Three charities have won a long running high profile Supreme Court case about a disputed Will, which failed to make provision for the deceased’s daughter.

The Blue Cross, RSPB and RSPCA have been successful in their appeal to the Supreme Court in the case of Ilott v Mitson.

The case involves Heather Ilott, who made a claim to receive a provision from her estranged mother’s £500,000 estate. Her mother’s Will had split her estate between the three animal charities and left nothing to her daughter. The courts initially awarded Heather £50,000 10 years ago. This was then increased to £160,000 on appeal. This has now been reversed by the Supreme Court, which means that Heather will now only receive £50,000. Heather Ilot’s claim was brought under The Inheritance (Provision for Family and Dependants) Act 1975 (“the 1975 Act”).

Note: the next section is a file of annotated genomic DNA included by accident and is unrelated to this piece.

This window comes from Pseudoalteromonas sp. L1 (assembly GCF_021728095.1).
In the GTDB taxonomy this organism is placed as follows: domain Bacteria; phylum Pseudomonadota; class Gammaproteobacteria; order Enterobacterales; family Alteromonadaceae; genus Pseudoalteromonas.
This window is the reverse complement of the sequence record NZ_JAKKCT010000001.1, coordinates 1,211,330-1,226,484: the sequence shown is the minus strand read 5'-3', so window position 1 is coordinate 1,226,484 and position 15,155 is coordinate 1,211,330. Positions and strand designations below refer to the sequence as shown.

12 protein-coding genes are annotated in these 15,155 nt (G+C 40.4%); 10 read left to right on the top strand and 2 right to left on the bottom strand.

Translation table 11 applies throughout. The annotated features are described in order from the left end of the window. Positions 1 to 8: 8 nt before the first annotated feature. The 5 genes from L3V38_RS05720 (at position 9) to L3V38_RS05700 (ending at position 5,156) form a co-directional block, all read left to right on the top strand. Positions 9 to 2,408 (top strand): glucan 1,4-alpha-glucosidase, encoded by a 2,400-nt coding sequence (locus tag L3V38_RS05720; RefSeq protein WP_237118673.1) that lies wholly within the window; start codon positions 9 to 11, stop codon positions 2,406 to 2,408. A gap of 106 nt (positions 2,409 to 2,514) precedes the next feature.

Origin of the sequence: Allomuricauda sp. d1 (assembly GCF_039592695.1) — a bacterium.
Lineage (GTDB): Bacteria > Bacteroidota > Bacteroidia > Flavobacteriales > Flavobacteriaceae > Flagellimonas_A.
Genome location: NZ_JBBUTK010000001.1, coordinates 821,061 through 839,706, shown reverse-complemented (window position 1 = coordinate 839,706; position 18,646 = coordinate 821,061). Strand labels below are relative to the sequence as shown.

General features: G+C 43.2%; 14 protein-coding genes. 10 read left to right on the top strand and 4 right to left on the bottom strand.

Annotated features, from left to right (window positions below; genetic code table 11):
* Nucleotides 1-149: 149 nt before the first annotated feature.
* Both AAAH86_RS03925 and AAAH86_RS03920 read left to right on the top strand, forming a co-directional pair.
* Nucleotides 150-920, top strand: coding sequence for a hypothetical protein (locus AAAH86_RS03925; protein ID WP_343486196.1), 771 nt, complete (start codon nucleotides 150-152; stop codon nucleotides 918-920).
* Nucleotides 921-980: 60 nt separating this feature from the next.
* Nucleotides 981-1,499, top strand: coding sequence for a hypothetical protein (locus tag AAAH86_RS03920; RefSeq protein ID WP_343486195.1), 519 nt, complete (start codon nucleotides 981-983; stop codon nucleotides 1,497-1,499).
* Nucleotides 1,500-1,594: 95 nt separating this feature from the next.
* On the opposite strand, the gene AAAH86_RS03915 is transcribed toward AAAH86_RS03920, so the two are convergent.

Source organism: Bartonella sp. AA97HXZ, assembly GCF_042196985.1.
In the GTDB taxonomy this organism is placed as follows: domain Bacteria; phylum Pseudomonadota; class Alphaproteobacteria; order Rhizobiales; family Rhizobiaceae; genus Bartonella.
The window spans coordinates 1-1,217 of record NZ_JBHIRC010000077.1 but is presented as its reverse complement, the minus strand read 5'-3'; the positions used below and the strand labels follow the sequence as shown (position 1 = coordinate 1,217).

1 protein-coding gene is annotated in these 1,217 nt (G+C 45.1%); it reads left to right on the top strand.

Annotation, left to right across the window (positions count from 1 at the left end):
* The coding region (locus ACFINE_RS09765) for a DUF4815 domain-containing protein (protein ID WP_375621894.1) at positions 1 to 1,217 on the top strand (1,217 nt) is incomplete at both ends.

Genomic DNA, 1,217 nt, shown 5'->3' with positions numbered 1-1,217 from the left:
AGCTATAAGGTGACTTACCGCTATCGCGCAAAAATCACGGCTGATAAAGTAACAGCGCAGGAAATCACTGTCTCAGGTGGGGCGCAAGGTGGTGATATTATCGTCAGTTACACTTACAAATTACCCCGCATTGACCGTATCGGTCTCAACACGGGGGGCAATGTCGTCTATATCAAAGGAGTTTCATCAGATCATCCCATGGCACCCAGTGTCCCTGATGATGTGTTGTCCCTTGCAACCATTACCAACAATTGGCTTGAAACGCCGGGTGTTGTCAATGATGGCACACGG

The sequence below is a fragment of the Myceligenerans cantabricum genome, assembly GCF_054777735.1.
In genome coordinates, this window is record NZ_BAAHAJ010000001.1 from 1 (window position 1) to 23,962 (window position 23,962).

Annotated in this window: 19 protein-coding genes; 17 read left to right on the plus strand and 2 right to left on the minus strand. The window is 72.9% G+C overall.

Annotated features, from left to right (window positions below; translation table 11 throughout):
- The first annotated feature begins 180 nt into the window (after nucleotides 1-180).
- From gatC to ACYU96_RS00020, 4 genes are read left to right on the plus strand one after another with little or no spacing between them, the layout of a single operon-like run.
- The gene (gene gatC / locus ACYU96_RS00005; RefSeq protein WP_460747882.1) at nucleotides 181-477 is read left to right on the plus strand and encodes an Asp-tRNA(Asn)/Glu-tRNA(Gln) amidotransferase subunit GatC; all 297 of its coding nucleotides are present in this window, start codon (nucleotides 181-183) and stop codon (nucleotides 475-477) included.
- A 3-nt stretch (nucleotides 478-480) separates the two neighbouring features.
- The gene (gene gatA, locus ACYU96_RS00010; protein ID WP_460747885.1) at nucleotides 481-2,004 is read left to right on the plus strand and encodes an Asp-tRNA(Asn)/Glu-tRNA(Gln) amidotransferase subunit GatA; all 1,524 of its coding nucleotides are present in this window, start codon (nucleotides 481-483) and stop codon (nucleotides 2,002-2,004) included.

Charisse Crawford, a partner in the inheritance and trusts disputes team at Stephens Scown explains the significance of the judgment: “Remarkably, this is the first time since the 1975 Act came into force that it has come under scrutiny by the highest court of the land. As a reflection of how seriously the Supreme Court considers the issues, it was heard by a seven judge panel.

“Although Heather will no doubt feel disappointed that the increased award of £160,000 has been reduced to £50,000 following the successful appeal by the charities, under her late mother’s Will she was set to receive nothing. She has successfully made a claim for £50,000, which she would not otherwise have received.”

Commenting on what this case may mean for others who may want to dispute a Will, Charisse adds. “Many people think that the distribution of an estate cannot be challenged, but that is not the case. If you have not received anything following the death of someone or you are disappointed with the provision made for you, then you should seek legal advice from specialist advisers who can outline the nature and extent of claims that can be made.”